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Hi all,

After reading tons of topics on the acne.org forums, I'm still having a hard time understanding the difference between the two.

From what I know, both are exfoliants but AHA is water soluable and exfoliates on top of the skin. What does this do? Remove tops of pimples so they disappear faster?

BHA (Salicylic acid...?) is oil soluable and exfoliates by reducing swelling inside the pore. What does this do? Get rid of dead skin cells inside the pimple??

So basically my question is, which product should I use after I cleanse, and apply DKR's 2.5% BP?

SA or AHA? And cream form right?

Thanks all comments appreciated.

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Try reading this older thread:

http://www.acne.org/messageboard/BHA-s-and-AHA-s-t144628.html

AHAs exfoliate the surface of the skin. Glycolic acid in particular is a small molecule that penetrates to lower layers of the skin quite well. They get rid of the surface layer of dead skin cells, leaving your skin looking bright and healthy, and keeps those dead skin cells from blocking pores. Imho, AHA's are better for inflammatory acne, and just making your skin cells look better in general.

BHAs can exfoliate the dead skin cells along the lining of the pore, so it can help loosen old plugs and prevent new ones from reforming. It also has slight anti-inflammatory and antibacterial effects. It does not penetrate into lower levels of the skin very well. Imho, BHA is best for blackheads and non-inflammatory acne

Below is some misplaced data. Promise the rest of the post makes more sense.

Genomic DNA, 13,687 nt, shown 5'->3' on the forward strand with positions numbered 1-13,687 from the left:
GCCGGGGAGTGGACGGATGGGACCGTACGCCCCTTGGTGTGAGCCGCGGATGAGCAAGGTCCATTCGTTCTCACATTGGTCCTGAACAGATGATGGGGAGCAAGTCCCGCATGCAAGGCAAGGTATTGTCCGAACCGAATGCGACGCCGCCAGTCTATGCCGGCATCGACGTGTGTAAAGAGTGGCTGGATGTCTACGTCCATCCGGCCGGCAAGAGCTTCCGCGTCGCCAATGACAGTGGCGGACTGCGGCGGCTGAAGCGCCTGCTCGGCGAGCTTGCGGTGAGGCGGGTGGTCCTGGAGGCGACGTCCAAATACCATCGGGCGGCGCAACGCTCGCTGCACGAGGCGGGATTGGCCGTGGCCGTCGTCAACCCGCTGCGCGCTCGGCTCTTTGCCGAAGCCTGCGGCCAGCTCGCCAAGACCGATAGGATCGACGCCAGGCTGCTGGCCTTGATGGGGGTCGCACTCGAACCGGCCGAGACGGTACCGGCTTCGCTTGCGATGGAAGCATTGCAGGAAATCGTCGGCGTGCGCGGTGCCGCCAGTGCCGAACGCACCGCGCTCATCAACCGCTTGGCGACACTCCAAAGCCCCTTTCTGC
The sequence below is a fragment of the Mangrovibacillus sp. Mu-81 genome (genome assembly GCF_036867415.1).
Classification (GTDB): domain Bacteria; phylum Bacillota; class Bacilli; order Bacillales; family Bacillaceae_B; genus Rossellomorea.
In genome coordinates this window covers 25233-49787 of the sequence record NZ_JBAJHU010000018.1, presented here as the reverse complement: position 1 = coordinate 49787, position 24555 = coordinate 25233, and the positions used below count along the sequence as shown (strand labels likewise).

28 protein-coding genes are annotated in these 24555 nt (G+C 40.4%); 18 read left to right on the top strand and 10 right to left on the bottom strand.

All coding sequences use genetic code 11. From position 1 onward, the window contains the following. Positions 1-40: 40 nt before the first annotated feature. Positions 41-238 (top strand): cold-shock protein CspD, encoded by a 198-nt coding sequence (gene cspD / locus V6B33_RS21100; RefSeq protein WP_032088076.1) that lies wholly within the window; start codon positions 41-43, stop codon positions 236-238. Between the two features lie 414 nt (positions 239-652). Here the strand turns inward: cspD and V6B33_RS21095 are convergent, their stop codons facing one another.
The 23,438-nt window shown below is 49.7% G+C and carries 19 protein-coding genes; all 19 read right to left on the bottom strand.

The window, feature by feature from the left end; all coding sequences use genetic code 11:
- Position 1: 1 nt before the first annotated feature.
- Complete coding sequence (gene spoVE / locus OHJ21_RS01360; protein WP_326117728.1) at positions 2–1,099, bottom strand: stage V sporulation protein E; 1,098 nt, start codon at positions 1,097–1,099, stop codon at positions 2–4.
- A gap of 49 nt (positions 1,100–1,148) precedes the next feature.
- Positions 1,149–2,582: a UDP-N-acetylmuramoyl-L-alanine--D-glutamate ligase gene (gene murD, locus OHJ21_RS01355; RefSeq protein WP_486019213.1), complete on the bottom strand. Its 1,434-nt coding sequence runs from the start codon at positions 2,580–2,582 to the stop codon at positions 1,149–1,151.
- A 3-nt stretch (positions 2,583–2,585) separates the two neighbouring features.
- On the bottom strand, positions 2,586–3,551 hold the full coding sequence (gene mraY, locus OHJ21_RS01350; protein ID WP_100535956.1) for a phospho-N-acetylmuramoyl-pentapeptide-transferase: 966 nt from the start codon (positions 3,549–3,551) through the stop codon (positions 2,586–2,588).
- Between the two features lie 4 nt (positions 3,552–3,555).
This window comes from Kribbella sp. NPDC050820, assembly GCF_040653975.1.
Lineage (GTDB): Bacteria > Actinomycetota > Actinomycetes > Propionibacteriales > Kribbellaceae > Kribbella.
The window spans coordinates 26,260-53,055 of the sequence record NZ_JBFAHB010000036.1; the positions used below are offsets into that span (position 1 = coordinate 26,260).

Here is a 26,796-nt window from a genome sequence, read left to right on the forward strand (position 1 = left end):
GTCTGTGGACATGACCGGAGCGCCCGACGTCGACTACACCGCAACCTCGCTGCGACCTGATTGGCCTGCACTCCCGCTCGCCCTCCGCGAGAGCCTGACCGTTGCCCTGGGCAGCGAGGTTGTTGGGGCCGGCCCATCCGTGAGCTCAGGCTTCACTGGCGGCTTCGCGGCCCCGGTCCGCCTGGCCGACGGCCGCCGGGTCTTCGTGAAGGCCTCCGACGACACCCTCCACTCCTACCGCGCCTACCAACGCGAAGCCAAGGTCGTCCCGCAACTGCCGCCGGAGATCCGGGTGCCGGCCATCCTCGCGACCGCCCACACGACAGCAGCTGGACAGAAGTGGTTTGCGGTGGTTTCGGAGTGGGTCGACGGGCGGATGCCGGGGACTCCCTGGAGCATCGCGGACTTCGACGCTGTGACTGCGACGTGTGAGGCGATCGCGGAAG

Gel forms are generally a better choice for acne prone skin.

What kind of acne do you have? Decide on that basis. Either way, you should try both at different times and see for yourself what works best for your skin. I eventually started using both at the same time (but don't start out doing that cold turkey! you'll be very unhappy).

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Thank you for another detailed response.

I would classify my acne as mild. There are a few large pimples under my nose and on my forehead (~5), and the rest on my face are smaller bumps.

http://www.paulaschoice.com/category/bha-a..._utmk=118504201

According to that video, she makes it sound like BHA's are a much better choice because they have more properties and can penetrate into the skin while AHA's can't...

However, Dan uses an AHA as a spot treatment. I'm so confused on which is a better choice for me.

Also, there are hardly any choices of BHA's for me to buy while there is a nice AHA cream on the counter of my local Walgreens.

Edited by MrBobioSmithio
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Lol, I didn't even realize I had replied to you before :P This does get a tad confusing.

AHAs (glycolic acid in particular) are usually smaller molecules, but are also water soluble. You have several layers of dead skin cells at the surface of your skin...AHA's are able to move past the first layer of dead cells and start exfoliating deeper layers as well. Because of this, they're able to stimulate collagen production and are a better choice for fighting wrinkles. However, they can't "penetrate" inside the pore very well, because pores are filled with sebum AND dead skin cells. AHA's are water soluble, and are repelled by the oil in the pore.